The flashback: When there’s no way to go forward in a film without looking backward
Longtime screenwriters know the truth: There are any number of potholes and speed bumps that can drive their script right into a ditch. But in Scott Z. Burns’ case, there’s one roadblock in particular that makes him tense.
“Every time you’re typing the word ‘flashback’ in a script, a shiver runs up and down your spine,” says the director-screenwriter of “The Report” and screenwriter of “The Laundromat,” two new films this awards season that deal with governmental misdeeds. “Flashbacks can be confusing, and they can really take away the forward momentum of your story.”
Yet flashbacks are critical storytelling devices for virtually every film. What differs is just how flashbacks are used — to provide back story, to remind us of history, to explain things that otherwise aren’t clear — and the visual way directors choose to portray these scripted moments. Done well, flashbacks can help deepen the story; done awkwardly, they can send an audience into that same ditch the screenwriter dug.
“Flashbacks are problematic and have to be construed in a way that they’re not time out from the action but intrinsic to it,” says “The Two Popes” screenwriter Anthony McCarten. In “Popes,” the story reveals the history of one of its characters in black-and-white confessional memories, and at one point shifts those memories into color.
“The moment [director Fernando Meirelles] does that, it’s quite telling,” McCarten says. “It’s when the character takes up his life as a priest — as if his life was colorless before then, and he gained a final dimension when he found his vocation.”
But that’s far from the only way to use flashback. Director-screenwriter Jordan Peele plays a film-long surprise on his audience in “Us,” showing a different history to the tormented protagonist’s backstory late in the film and revealing scenes the audience never knew had happened. As he explains, keeping the flashbacks visually resembling the forward-moving story was critical.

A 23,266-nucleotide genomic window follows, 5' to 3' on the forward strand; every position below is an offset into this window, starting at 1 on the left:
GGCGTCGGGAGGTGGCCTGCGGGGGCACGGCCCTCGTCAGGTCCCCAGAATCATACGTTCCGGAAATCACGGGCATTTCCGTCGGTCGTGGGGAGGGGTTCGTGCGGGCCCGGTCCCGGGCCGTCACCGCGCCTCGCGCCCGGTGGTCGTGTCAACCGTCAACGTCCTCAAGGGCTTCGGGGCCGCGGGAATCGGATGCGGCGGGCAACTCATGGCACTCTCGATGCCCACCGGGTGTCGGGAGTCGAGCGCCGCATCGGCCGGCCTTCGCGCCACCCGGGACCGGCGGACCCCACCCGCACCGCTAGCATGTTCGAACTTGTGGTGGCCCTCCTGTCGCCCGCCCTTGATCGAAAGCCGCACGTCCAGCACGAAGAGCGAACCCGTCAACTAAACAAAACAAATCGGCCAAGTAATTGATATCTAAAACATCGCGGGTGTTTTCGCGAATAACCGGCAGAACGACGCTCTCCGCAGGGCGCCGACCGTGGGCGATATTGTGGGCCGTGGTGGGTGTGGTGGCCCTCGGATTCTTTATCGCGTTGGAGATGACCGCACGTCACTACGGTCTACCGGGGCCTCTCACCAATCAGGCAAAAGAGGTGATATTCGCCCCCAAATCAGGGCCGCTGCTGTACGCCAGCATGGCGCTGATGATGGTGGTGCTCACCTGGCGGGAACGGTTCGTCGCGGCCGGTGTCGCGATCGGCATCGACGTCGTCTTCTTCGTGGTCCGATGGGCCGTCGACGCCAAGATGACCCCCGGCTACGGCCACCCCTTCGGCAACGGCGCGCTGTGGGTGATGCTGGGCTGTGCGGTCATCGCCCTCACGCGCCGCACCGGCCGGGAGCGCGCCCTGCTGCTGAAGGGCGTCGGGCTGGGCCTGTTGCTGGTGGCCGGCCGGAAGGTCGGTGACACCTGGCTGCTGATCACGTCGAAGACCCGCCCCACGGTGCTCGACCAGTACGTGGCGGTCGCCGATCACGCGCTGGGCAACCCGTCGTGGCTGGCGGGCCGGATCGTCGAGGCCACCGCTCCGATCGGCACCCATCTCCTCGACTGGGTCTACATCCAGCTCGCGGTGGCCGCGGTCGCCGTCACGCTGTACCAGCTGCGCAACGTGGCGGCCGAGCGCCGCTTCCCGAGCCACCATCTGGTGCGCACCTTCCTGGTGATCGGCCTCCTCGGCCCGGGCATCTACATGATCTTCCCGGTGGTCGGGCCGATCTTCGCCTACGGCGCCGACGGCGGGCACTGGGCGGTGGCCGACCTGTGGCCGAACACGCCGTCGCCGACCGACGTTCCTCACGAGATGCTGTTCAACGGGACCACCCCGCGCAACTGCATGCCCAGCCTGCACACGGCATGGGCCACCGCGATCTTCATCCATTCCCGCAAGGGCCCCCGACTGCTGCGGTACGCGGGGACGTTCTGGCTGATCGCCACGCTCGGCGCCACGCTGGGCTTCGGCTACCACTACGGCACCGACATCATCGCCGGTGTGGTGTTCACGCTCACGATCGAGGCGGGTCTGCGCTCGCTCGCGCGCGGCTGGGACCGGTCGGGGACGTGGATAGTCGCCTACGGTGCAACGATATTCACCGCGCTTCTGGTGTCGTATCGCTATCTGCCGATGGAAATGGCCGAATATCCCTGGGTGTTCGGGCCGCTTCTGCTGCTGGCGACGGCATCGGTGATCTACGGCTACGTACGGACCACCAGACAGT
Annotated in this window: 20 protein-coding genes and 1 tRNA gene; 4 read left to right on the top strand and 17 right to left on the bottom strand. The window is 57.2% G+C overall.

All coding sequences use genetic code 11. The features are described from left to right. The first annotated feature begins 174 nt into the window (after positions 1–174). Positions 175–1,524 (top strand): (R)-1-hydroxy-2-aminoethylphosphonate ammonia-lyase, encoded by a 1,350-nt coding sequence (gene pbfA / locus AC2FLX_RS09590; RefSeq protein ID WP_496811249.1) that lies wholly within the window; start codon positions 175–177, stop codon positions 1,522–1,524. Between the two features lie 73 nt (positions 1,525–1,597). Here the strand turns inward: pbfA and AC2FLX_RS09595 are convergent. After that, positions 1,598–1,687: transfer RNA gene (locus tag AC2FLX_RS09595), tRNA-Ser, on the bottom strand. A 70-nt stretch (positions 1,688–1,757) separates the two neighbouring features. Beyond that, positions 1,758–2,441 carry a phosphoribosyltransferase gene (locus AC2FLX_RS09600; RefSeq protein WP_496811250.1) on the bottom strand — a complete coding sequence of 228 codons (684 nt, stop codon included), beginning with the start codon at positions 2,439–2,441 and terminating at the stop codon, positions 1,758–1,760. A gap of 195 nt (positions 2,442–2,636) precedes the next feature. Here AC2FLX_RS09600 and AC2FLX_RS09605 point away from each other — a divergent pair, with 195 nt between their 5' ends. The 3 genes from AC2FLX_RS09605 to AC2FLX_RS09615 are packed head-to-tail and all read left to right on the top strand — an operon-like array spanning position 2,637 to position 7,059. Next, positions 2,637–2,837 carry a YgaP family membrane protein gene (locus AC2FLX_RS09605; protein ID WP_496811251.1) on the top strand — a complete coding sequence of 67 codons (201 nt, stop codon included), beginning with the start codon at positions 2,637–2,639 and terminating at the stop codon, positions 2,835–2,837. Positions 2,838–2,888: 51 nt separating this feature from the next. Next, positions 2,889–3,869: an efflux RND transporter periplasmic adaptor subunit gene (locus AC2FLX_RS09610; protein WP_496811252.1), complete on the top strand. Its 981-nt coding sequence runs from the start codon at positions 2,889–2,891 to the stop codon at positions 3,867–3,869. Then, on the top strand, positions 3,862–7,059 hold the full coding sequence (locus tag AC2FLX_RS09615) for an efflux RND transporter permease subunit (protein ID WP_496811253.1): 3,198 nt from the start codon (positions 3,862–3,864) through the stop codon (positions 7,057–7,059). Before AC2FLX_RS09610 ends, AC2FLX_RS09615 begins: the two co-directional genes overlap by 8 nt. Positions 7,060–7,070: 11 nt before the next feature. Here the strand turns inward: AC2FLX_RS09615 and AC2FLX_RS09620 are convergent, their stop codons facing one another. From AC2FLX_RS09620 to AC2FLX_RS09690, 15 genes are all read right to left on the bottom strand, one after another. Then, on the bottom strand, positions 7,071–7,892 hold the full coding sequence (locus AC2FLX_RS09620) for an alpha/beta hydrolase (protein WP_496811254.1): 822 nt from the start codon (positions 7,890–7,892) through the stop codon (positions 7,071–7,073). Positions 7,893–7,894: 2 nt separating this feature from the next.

“We didn’t want the flashbacks to come across as ethereal or dreamlike,” says Peele. “They were intended to feel as vibrant and real as anything else in the movie. We needed the audience to experience the moment, rather than make it seem like we are just reminiscing.”
Burns, a longtime screenwriter, made his directorial debut with “Report,” and says it was key to find a visual language to the use of flashbacks so they would make sense to audiences.
“There’s a lot of material in our movie,” he says. “Since there’s more than one time period, I had to figure out a way with my cinematographer [Eigil Bryld] to help the audience understand what time period we were in. So during the time Daniel Jones is doing the report, the camera would always be on the dolly. In the flashback, we needed a different set of tools.”
That meant using longer lenses with a shallower depth of field, and keeping the camera hand-held.
“Those things really help the audience understand where they are in the story,” he explains. “You don’t want the audience to be confused at any point.”
But flashback language has to be something woven into the story from the start. “Flashbacks have to be seeded into the structure to mitigate any nasty surprise elements,” says McCarten. “They shouldn’t just appear in the third act — they have to be established as part of the ground rules early on.”
Once established, though, flashbacks are flexible, and have the ability to shift the tone of the main story by either ramping up tension or defusing it, as in the historical hot air balloon romance “The Aeronauts.”
“For us, the flashback serves as a bit of a relief valve,” explains producer Todd Leiberman, noting that we learn the backstory of our derring-do title characters between harrowing journeys in their balloon. “Some of the visual aspects are so beautifully shot and terrifying that they require a degree of respite, so our goal was if we can tell a compelling emotional journey that also happens to be a mystery in that respite, it’d be a good back-and-forth.”
Then there’s the way flashback works in “Avengers: Endgame.” While cinematographer Trent Opaloch and directors Anthony and Joe Russo could have spliced flashback scenes from previous films in the franchise into their new story, they decided to actually rebuild sets and restage those scenes to shoot them from a new perspective.
“It’s almost like revisiting the history of those films,” says Opaloch. “Like you’re hitting the greatest hits from the Marvel past.”
In the end, while flashbacks may present challenges to screenwriters and directors alike, they clearly have emotional and storytelling value. “Once you establish a rhythm, people love it and they expect the next beat of that rhythm,” says McCarten. “Keep flashbacks concise and concentrated, and they’ll feel vital — that without them, there’s no way to go forward.”
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